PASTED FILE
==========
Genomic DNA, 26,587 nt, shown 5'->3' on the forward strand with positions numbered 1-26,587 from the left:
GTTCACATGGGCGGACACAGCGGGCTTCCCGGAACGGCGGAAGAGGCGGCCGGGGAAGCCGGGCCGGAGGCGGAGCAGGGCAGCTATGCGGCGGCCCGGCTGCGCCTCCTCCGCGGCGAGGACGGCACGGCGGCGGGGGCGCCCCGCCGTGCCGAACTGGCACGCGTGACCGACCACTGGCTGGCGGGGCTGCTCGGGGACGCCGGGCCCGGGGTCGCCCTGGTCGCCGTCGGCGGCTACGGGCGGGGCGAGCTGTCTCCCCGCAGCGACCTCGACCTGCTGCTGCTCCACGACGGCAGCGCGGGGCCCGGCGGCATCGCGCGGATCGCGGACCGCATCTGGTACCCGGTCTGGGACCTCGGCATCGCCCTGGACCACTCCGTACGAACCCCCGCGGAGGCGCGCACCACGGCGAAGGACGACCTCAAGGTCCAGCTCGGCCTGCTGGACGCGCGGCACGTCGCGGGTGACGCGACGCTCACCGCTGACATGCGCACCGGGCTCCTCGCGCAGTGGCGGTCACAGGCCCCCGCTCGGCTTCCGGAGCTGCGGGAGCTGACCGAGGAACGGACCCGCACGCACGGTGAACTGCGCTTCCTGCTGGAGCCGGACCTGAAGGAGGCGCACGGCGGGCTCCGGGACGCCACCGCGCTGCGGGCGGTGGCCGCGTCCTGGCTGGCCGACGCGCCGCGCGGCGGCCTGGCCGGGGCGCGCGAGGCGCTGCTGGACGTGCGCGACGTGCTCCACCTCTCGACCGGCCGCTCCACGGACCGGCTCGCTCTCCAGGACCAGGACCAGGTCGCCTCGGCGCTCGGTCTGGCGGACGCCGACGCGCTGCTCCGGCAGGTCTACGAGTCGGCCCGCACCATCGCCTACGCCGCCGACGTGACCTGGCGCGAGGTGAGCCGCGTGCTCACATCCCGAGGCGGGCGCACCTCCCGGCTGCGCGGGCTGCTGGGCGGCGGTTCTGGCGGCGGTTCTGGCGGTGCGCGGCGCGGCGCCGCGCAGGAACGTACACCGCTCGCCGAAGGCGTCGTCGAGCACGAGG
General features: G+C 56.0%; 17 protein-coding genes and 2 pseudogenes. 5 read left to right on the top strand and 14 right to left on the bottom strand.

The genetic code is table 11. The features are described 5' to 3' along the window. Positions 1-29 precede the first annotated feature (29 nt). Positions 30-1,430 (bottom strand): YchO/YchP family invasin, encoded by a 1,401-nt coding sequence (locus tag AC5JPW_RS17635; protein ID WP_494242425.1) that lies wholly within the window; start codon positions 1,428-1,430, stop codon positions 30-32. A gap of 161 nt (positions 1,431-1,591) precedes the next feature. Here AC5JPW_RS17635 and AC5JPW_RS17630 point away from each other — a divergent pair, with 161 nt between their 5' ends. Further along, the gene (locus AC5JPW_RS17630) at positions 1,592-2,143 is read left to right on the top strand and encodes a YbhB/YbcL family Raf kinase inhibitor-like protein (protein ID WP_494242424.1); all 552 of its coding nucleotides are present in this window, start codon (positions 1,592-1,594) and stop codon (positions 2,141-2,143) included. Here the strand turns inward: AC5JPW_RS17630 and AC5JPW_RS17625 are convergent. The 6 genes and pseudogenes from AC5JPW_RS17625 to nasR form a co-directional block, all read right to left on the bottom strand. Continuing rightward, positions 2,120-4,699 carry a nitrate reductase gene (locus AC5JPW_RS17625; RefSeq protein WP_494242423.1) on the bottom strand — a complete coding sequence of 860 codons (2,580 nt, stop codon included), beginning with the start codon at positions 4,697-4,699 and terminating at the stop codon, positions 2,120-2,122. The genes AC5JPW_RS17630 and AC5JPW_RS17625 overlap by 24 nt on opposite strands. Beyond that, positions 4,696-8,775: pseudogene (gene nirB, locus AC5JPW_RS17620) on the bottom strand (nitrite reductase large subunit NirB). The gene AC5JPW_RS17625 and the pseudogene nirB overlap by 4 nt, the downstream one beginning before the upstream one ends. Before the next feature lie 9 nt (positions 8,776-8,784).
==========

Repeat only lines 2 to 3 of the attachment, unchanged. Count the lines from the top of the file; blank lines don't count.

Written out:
GTTCACATGGGCGGACACAGCGGGCTTCCCGGAACGGCGGAAGAGGCGGCCGGGGAAGCCGGGCCGGAGGCGGAGCAGGGCAGCTATGCGGCGGCCCGGCTGCGCCTCCTCCGCGGCGAGGACGGCACGGCGGCGGGGGCGCCCCGCCGTGCCGAACTGGCACGCGTGACCGACCACTGGCTGGCGGGGCTGCTCGGGGACGCCGGGCCCGGGGTCGCCCTGGTCGCCGTCGGCGGCTACGGGCGGGGCGAGCTGTCTCCCCGCAGCGACCTCGACCTGCTGCTGCTCCACGACGGCAGCGCGGGGCCCGGCGGCATCGCGCGGATCGCGGACCGCATCTGGTACCCGGTCTGGGACCTCGGCATCGCCCTGGACCACTCCGTACGAACCCCCGCGGAGGCGCGCACCACGGCGAAGGACGACCTCAAGGTCCAGCTCGGCCTGCTGGACGCGCGGCACGTCGCGGGTGACGCGACGCTCACCGCTGACATGCGCACCGGGCTCCTCGCGCAGTGGCGGTCACAGGCCCCCGCTCGGCTTCCGGAGCTGCGGGAGCTGACCGAGGAACGGACCCGCACGCACGGTGAACTGCGCTTCCTGCTGGAGCCGGACCTGAAGGAGGCGCACGGCGGGCTCCGGGACGCCACCGCGCTGCGGGCGGTGGCCGCGTCCTGGCTGGCCGACGCGCCGCGCGGCGGCCTGGCCGGGGCGCGCGAGGCGCTGCTGGACGTGCGCGACGTGCTCCACCTCTCGACCGGCCGCTCCACGGACCGGCTCGCTCTCCAGGACCAGGACCAGGTCGCCTCGGCGCTCGGTCTGGCGGACGCCGACGCGCTGCTCCGGCAGGTCTACGAGTCGGCCCGCACCATCGCCTACGCCGCCGACGTGACCTGGCGCGAGGTGAGCCGCGTGCTCACATCCCGAGGCGGGCGCACCTCCCGGCTGCGCGGGCTGCTGGGCGGCGGTTCTGGCGGCGGTTCTGGCGGTGCGCGGCGCGGCGCCGCGCAGGAACGTACACCGCTCGCCGAAGGCGTCGTCGAGCACGAGG
General features: G+C 56.0%; 17 protein-coding genes and 2 pseudogenes. 5 read left to right on the top strand and 14 right to left on the bottom strand.